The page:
Friday, July 29, 2011

Do You Wanna Know a Secret? Review

And The Story Goes...
A group of college kids, including multi-talented Joey "Whoa*" Lawrence, head to Florida for a luxurious spring break vacation. They soon find out that all is not well as acquaintances and friends begin to die by the hand of a mysterious masked killer. It is up to a Reese Witherspoon look-alike and her friends to find out who the killer is, and to stop him before it's too late.

The typical attire of a girl on spring break at 9 in the mo'nin
My Thoughts
The secret is that there are no real scares, blood, boobs or inventive stories involved in Do You Wanna Know a Secret?. Whoa!*

In my review for Dead Above Ground I had mentioned that it was a 'by the numbers' film...and I stand by that statement! As it turns out Do You Wanna Know a Secret? is by all accounts a by the numbers movie to the tenth power. On IMDB this is listed as a horror, thriller and mystery, though if you've seen more than one typical late 90s/early 2000s teen horror flick, then you will probably have 'the secret' figured out in 7 minutes 41 seconds ± 2. Luckily for me, my tolerance for what many would consider to be painfully terrible cinema is fairly high.

After learning the plot of Do You Wanna Know a Secret?, and seeing how 'want to' is spelled, it should come as no surprise that actors who could actually provide solid performances more than likely avoided this project like the plague. In fact, J-Dogg Lawrence (as he's known on the streets) is the best part of this movie. Indeed, the grown up version of the Blossom heartthrob appears to be a Laurence Olivier-esque thespian when compared to the remaining 'actors' (or as I like to call them 'the warm bodies reading lines').

Unimportant character. She doesn't have money,
but man does she want a taco!
(fuzziness is from the movie)
Let's talk death scenes for a moment. They are far and few, and tame even by 1950s standards. Some characters just don't show up for a while, and we learn later that they were screen. Personally I don't get a hard-on for huge amounts of gore, but I believe that if you intend to make a stereotypical teen slasher film, then by George you need to give the people what they want! I'd like to give a little note to the filmmakers: cutting necks isn't the only way to kill people!

In essence the story line, acting, editing, death scenes, characters and even the score are all average or below average.

Now, I'm sure that you're asking 'but Mr. Inimitable®, isn't there anything redeeming about this movie.' Well, seeing Joey Lawrence play the tough guy is pretty entertaining. I haven't seen such devastating whirling roundhouse kicks since the era of Norris in such classics as Lone Wolf Mcquade and The Octagon. At first glance Joey may appear to be your typical aging teen idol desperately clinging to the fame that he once knew, but I can guarantee you that this ex-Tiger Beat regular is all business.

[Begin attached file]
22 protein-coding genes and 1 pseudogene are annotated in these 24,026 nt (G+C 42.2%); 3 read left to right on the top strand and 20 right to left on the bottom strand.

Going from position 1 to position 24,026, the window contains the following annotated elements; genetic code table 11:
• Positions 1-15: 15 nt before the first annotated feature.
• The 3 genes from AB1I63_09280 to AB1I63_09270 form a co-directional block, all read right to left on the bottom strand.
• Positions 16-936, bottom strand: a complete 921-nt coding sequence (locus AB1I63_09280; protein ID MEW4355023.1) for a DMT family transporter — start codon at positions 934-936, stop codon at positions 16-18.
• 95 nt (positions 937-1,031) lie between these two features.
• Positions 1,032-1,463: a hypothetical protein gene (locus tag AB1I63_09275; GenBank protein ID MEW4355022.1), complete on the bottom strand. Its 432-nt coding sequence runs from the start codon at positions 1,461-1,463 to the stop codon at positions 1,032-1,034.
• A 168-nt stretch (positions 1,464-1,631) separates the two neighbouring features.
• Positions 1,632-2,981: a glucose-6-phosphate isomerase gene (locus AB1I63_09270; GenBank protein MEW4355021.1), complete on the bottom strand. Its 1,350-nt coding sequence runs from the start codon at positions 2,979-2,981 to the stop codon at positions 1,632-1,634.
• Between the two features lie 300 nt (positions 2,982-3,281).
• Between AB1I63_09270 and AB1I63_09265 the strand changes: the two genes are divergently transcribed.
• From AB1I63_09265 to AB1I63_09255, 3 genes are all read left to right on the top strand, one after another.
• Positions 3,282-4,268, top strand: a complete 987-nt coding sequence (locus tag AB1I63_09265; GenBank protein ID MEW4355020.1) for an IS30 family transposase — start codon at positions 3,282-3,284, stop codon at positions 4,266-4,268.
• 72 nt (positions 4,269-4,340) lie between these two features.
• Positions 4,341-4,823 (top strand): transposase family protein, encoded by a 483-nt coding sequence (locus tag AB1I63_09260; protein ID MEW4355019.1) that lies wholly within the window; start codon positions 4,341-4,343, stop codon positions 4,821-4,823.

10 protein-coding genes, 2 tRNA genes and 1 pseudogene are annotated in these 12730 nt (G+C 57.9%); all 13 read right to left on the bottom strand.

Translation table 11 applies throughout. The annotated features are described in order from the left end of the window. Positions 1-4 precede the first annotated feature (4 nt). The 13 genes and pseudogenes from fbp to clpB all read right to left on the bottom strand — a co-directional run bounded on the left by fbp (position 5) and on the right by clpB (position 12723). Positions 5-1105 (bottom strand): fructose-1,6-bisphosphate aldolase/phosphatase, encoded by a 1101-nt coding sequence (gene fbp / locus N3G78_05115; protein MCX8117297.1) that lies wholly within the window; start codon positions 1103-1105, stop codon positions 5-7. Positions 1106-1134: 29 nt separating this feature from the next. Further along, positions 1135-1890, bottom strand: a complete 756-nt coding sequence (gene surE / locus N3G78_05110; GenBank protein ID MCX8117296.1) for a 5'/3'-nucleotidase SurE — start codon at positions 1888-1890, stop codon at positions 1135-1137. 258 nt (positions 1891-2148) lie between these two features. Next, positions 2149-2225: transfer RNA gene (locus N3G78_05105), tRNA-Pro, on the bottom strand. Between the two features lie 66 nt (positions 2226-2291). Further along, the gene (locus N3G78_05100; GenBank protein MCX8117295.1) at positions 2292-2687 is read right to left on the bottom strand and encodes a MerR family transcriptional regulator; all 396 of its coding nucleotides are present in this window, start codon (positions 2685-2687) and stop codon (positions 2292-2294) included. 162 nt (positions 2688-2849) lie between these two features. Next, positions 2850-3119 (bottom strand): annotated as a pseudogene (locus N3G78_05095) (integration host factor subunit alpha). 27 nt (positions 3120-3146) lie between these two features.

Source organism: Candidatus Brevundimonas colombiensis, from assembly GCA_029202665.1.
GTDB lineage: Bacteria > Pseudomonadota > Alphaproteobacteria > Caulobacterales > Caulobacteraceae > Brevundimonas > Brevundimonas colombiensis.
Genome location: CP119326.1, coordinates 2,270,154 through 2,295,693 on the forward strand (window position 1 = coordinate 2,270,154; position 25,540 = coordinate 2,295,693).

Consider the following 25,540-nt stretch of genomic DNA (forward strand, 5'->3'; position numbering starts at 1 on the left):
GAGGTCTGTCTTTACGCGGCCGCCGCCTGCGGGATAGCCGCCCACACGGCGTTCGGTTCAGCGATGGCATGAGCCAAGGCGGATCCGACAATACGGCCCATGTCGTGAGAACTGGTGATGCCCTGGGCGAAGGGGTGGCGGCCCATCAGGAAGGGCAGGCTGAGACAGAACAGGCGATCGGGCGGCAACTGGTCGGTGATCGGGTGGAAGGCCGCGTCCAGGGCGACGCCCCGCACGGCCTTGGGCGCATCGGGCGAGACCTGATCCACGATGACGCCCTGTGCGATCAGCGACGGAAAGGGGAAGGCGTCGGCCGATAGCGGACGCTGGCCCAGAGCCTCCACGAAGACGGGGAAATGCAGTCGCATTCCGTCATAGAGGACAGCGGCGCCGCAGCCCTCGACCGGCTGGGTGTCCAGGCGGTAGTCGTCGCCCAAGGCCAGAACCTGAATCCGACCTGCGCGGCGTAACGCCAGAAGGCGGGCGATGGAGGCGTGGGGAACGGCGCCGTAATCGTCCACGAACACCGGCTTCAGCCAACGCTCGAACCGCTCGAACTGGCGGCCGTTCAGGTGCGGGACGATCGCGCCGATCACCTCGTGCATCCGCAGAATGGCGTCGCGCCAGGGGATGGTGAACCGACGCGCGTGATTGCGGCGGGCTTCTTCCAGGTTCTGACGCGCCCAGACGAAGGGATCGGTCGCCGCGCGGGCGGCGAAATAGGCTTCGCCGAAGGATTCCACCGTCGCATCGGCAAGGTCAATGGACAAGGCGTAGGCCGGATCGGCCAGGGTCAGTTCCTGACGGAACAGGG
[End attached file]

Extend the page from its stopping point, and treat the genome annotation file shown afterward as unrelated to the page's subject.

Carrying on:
Joey Norris....I mean Lawrence
Another great character is Oz, who, in keeping with the tradition of Blacula, Blackenstein, and  The Bleature Blom the Black Blagoon, I would like to call Blercules (black Hercules, for those of you who can't put 2 and 2 together), but in the spirit of political correctness I will simply refer to him as the nondescript gent who isn't Joey Lawrence or the killer, or better yet - Oz. This guy is huge, and you would think that might come in handy at some point. However, as the movie progresses, he grows geekier and geekier until he is barely a step above Steve Urkel. At one point the battle between this giant and the killer, who is of average height, build and intelligence, is so one sided that it's laughable. As my grandpa would always say 'you can't judge a book by its cover...even if the cover is on steroids.' I always wondered what in the hell he was talking about. Now I know.

Jeff Conaway (R.I.P), of Taxi and Grease fame plays a troubled detective...or FBI agent...or a person in some position of authority ( I admit that I just don't feel like rewatching it to find out his exact title because it really isn't that important). Unlike Joey, you can see that Signor Conaway doesn't really have an interest in playing in Do You Wanna Know a Secret?, and he is just going through the motions for his paycheck. I can't say that I blame him. It would be sad having a once (semi)promising career, and now you are stuck playing with actors who deliver lines with the subtlety of an atom bomb in time square - I'm looking in your direction Leonora Scelfo.

Now I'd like to bear my soul to you for a moment. I don't know what the killer's problem is, and I've actually lost sleep over this because the secret isn't really a secret. The secret is pretty mundain, and it's surprising that the movie makers actually believed that it would require an entire feature length production to:

1. Create a strong desire within the audience to learn what the secret is (something that never happens)
2. Have the characters develop a strong desire to learn what the secret is (I don't think that they even care)
3. Have the secret revealed and resolved (by this point nobody cares anymore because those who managed to stay awake are probably thinking about how they could have watched Scream 3, Gigli, or anything on the food network instead of Do You Wanna Know a Secret?!)

This entire story could have been told in roughly 15 minutes, or 20 minutes if Andrei Tarkovsky is directing. All I'm saying is if you plan on making a movie of mostly filler, then at least give us characters who are fun to watch.

The killer
Do You Wanna Know a Secret? is an incredibly predictable movie that is in a genre that is already filled with overly cliche and predictable entries. The premise isn't that interesting, and the execution doesn't make up for any shortcomings that the script has. The only real reason that I watched it is because I was curious to see Joey Lawrence in a horror movie since all that I remember of him was Blossom and that show and movies that he made with his brothers.

All in all, I would say that if you skip this movie, then you won't be missing much. This would definitely be most entertaining for fans of this particular time period of teen horror flicks, or Joey Lawrence fans, but I think that most would find it stupid and/or boring. Some hooters could have really broken up the monotony of it all, but I guess you can't everything. In other words, watch at your own risk.


Oh yeah...whoa*

*Obligatory Joey Lawrence 'whao' reference. As per Connecticut State Statute 315 article 12, any article, blog or obituary that contains the name 'Joey Lawrence' must have no less than 3 'whao' references per 1000 words.